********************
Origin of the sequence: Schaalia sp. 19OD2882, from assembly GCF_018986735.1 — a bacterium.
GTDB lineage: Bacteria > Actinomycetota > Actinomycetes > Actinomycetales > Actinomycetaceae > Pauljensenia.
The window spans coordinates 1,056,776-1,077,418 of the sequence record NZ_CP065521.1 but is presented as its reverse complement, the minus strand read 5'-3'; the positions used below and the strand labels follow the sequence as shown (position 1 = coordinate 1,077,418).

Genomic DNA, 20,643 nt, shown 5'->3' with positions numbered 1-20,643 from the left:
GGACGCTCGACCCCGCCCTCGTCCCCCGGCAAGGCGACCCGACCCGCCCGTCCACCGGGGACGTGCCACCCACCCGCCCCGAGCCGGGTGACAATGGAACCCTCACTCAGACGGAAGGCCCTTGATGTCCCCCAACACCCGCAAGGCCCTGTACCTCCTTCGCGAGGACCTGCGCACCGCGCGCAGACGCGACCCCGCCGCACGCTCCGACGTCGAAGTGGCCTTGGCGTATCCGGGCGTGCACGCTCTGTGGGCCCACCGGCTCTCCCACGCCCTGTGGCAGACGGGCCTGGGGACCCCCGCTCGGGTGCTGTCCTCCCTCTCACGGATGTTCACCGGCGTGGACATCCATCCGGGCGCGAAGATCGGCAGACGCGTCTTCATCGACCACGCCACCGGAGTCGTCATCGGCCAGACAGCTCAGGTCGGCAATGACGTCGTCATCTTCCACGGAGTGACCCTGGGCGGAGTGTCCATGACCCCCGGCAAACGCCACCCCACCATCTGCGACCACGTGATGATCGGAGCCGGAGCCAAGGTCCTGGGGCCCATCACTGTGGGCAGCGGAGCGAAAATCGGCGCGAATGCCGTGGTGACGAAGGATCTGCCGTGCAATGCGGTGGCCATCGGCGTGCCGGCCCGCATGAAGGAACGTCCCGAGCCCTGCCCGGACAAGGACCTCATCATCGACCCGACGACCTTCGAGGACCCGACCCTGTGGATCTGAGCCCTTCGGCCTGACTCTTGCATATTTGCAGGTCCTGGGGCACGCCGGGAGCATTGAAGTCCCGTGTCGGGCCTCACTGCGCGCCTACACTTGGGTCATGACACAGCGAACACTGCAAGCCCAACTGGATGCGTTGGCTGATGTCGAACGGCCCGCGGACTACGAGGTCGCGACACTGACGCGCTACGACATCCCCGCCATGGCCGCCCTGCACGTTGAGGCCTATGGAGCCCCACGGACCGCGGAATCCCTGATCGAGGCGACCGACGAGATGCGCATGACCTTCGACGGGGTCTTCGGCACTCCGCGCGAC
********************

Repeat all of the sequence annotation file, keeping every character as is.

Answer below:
Origin of the sequence: Schaalia sp. 19OD2882, from assembly GCF_018986735.1 — a bacterium.
GTDB lineage: Bacteria > Actinomycetota > Actinomycetes > Actinomycetales > Actinomycetaceae > Pauljensenia.
The window spans coordinates 1,056,776-1,077,418 of the sequence record NZ_CP065521.1 but is presented as its reverse complement, the minus strand read 5'-3'; the positions used below and the strand labels follow the sequence as shown (position 1 = coordinate 1,077,418).

Genomic DNA, 20,643 nt, shown 5'->3' with positions numbered 1-20,643 from the left:
GGACGCTCGACCCCGCCCTCGTCCCCCGGCAAGGCGACCCGACCCGCCCGTCCACCGGGGACGTGCCACCCACCCGCCCCGAGCCGGGTGACAATGGAACCCTCACTCAGACGGAAGGCCCTTGATGTCCCCCAACACCCGCAAGGCCCTGTACCTCCTTCGCGAGGACCTGCGCACCGCGCGCAGACGCGACCCCGCCGCACGCTCCGACGTCGAAGTGGCCTTGGCGTATCCGGGCGTGCACGCTCTGTGGGCCCACCGGCTCTCCCACGCCCTGTGGCAGACGGGCCTGGGGACCCCCGCTCGGGTGCTGTCCTCCCTCTCACGGATGTTCACCGGCGTGGACATCCATCCGGGCGCGAAGATCGGCAGACGCGTCTTCATCGACCACGCCACCGGAGTCGTCATCGGCCAGACAGCTCAGGTCGGCAATGACGTCGTCATCTTCCACGGAGTGACCCTGGGCGGAGTGTCCATGACCCCCGGCAAACGCCACCCCACCATCTGCGACCACGTGATGATCGGAGCCGGAGCCAAGGTCCTGGGGCCCATCACTGTGGGCAGCGGAGCGAAAATCGGCGCGAATGCCGTGGTGACGAAGGATCTGCCGTGCAATGCGGTGGCCATCGGCGTGCCGGCCCGCATGAAGGAACGTCCCGAGCCCTGCCCGGACAAGGACCTCATCATCGACCCGACGACCTTCGAGGACCCGACCCTGTGGATCTGAGCCCTTCGGCCTGACTCTTGCATATTTGCAGGTCCTGGGGCACGCCGGGAGCATTGAAGTCCCGTGTCGGGCCTCACTGCGCGCCTACACTTGGGTCATGACACAGCGAACACTGCAAGCCCAACTGGATGCGTTGGCTGATGTCGAACGGCCCGCGGACTACGAGGTCGCGACACTGACGCGCTACGACATCCCCGCCATGGCCGCCCTGCACGTTGAGGCCTATGGAGCCCCACGGACCGCGGAATCCCTGATCGAGGCGACCGACGAGATGCGCATGACCTTCGACGGGGTCTTCGGCACTCCGCGCGAC